encoding the acceleration magnitude.
15. The method of claim 14 wherein said array comprises redundant sensor elements, said detecting step further comprises detecting if a majority of said redundant sensor elements are deflected.
DETAILED DESCRIPTION OF THE DRAWINGS
FIG. 1 is a block diagram of the acelerometer. The CMOS (Complementary Metal Oxide Semiconductor) shift register 102 pulses the array of deflection elements 104. If an element is deflected, it grounds the shift register pulse, causing a high signal to be passed to the comparator array 106. If an element is not deflected, the a low pulse is passed. The deflection elements are constructed such that they progress from a higher mass to a lower mass. This enables the elements in the array with a higher mass to be deflected by lower accelerations while the elements with a lower mass require higher accelerations. Each acceleration then has a set of masses it is capable of deflecting, and a set that it is not capable of deflecting. The comparator array 106 then compares the incoming signals for a difference between two, one low and one high. This is the transition point of the acceleration. The transition point is then passed on as a high signal to the encoder 108. The endcoder then takes the high signal and generates a unique seven-bit word corresponding to the valve of the acceleration.
FIG. 2 shows a cross-sectional view of one of the elements in the deflection array. Line 210 is pulsed high from the shift register. If mass 202 is sufficiently deflected on hinge 204, it touches contact 206. This then grounds the line 212, sending a low signal. This causes the transistor 214 to turn off and pass a high signal onto line 208. Line 208 connects to the comparator array circuitry, which includes latches to hold the deflection element output.
A portion of the NMOS (N-channel Metal Oxide Semiconductor) encoding and addressing circuitry is shown in FIG. 3. The CMOS shift register 302 pulses high signals. If element 304B is deflected and touches grounded contact 306B, the high signal is grounded and a high signal is passed. Latch 308B is used to hold the signals for the comparator array.
After the signal is latched at 308B, it is passed into the exclusive OR gates (XOR) 310B and 310A. At the same time the signal from deflection element 304A is latched into 308A. The signal from 308A is then passed to the XOR gate 310A. If the signals from 308A and 308B are both low, 310A will output a low signal. If 308B is low (deflected), and 308A is high (undeflected), and the fault checking shows this to be a true transition, the output will be a high signal. The high signal is then passed into the encoding. Through a series of transistors uniquely jumpered together as seen by 312, the single high signal is used to generate a unique digital word. This word is output through the wires 314.
FIG. 4 shows an embodiment of fault tolerant circuitry using the redundant elements 402A, 402B and 402C. The monolithic manufacture of these elements reduces the possibility of defective elements and increases the chip yield. Yet it is still wise to incorporate some method for checking for stuck elements. The increased yield allows for redundant columns of elements to be produced.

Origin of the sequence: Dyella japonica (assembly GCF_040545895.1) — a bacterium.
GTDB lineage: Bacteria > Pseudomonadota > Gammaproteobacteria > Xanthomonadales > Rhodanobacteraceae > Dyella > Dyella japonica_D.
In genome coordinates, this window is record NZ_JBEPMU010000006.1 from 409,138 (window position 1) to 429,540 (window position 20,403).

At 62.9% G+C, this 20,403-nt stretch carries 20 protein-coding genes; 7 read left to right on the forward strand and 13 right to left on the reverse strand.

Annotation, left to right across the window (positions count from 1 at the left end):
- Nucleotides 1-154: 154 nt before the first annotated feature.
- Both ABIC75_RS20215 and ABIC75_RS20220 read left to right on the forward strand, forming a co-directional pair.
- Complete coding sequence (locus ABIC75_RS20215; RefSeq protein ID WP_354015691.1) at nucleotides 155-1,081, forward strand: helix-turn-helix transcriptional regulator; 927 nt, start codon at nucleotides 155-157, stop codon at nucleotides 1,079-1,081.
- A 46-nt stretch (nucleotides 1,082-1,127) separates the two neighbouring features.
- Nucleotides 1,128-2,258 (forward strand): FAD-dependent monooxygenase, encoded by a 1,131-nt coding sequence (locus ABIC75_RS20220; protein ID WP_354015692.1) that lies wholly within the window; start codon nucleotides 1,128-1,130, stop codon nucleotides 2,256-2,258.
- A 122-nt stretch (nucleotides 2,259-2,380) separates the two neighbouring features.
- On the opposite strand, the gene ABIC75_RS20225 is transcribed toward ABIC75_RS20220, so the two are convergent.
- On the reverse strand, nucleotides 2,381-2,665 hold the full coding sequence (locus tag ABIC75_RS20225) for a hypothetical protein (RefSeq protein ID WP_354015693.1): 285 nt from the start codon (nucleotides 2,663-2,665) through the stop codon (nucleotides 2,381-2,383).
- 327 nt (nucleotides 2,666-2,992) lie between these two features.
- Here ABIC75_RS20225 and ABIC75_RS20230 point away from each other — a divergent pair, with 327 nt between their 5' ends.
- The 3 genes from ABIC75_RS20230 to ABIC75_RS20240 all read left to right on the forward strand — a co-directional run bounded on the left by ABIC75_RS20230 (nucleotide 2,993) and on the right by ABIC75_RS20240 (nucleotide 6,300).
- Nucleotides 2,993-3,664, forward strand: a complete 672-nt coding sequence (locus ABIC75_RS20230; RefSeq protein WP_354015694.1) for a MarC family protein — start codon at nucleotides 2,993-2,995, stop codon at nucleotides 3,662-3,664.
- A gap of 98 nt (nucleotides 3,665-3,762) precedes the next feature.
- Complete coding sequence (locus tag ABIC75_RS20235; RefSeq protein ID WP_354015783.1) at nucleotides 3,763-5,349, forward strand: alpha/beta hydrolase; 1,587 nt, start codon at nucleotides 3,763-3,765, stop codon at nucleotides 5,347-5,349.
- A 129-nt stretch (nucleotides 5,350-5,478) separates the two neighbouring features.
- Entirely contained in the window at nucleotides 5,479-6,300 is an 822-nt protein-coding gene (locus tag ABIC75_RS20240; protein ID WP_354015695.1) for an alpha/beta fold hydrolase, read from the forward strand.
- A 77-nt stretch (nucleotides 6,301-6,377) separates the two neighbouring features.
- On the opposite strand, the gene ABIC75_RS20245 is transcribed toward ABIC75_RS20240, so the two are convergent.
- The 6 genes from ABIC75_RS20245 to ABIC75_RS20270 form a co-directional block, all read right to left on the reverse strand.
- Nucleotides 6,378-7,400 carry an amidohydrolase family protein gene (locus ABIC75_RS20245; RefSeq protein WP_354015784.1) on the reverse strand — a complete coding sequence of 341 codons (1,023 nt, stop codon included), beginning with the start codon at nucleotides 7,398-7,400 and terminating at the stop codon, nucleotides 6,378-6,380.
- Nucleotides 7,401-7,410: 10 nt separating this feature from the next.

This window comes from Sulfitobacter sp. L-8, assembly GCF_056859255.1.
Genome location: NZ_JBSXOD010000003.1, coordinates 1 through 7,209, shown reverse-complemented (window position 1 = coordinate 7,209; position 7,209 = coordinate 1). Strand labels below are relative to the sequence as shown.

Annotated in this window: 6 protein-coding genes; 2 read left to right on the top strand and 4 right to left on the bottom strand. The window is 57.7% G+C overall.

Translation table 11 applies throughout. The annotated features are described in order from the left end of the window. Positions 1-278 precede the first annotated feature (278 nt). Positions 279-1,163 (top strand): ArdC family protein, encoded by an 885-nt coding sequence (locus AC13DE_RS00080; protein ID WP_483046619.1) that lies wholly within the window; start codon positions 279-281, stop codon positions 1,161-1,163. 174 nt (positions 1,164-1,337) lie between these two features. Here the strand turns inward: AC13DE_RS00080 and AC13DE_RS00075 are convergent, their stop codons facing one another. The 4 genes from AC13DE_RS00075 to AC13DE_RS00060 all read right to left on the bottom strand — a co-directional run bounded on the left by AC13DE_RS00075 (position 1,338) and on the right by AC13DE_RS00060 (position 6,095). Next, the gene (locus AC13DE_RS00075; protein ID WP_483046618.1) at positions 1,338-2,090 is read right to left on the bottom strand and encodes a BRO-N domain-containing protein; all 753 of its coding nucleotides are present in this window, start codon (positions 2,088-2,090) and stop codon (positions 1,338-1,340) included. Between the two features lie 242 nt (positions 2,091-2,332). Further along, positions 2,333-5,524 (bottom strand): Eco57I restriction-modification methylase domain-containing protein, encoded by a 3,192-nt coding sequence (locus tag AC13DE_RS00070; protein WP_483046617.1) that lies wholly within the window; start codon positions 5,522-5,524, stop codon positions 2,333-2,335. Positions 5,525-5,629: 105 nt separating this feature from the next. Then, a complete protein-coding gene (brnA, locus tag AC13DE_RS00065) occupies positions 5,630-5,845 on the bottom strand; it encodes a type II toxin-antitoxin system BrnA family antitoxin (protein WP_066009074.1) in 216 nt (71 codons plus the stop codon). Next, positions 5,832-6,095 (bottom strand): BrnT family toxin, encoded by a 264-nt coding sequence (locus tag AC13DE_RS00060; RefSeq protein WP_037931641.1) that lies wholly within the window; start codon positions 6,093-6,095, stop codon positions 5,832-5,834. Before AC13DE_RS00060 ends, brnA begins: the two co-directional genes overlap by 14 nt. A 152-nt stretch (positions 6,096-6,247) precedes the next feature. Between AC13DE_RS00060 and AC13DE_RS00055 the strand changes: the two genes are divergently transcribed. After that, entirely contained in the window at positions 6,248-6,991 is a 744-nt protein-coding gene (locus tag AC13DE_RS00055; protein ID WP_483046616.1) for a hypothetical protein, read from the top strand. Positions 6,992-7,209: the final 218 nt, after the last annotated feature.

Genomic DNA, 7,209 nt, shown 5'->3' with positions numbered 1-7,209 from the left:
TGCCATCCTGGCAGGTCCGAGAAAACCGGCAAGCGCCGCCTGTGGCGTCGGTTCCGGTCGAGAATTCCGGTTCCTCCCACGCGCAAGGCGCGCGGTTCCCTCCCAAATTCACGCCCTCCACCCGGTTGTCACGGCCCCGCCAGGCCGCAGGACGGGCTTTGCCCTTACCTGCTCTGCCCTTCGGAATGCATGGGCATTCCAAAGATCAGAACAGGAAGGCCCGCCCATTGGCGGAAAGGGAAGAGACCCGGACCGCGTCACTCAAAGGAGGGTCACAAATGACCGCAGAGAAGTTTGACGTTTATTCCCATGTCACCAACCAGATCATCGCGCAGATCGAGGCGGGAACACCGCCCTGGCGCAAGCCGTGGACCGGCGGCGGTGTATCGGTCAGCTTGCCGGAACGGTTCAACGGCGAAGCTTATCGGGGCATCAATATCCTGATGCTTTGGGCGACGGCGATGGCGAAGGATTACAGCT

If two transitions are detected, and the signals are latched, then redundant elements of both transitions can be checked. If, for example, element 402A deflects but 402B and 402C do not. Latch 404A holds a high signal, while 404B and 404C hold lows. AND-gates 406A, 406B and 406C then output a low. OR-gate 408 takes the low signal from 406A and the low signal for 406B and produces a low. OB-gate 410 then takes the low from 408 and the low from 406C and outputs a low. Two of the elements in the column are low signals, meaning undeflected elements, and one is high meaning a deflected element. Since they are all supposed to be the same state, this leads to the conclusion that 402A is stuck in the deflected position. This eliminates a false reading for the transition point.
A top view of a few of the deflection elements is shown in FIG. 5. The mass 506, in this case tungsten, is supported on hinges 502. The hinges are sitting on support metal 508. The support posts used in typical flexure beam deformable mirror devices (DMDs) can be used, but are not necessary. Since the only output of interest is the contact made at the underlying surface, the degree of deflection is not important, as long as contact is made.
A side view of the sensor elements are shown in FIG. 6. The fabrication process is very similar to that of DMDs. The address circuitry 612 is built upon the ground plane 610. The oxide contact 608 is then fabricated upon the address circuitry. A polymer spacer 604 is spun on the entire wafer. A thin layer of hinge aluminum 602 is deposited and the deflection element 614, including hinges and plate is photolithographically patterned and plasma etched. A thick layer of tungsten is deposited and formed differently for each element as the deflection mass 606. A portion of spacer layer 604 is removed to form a well 605 into which deflection element 614 is deflected.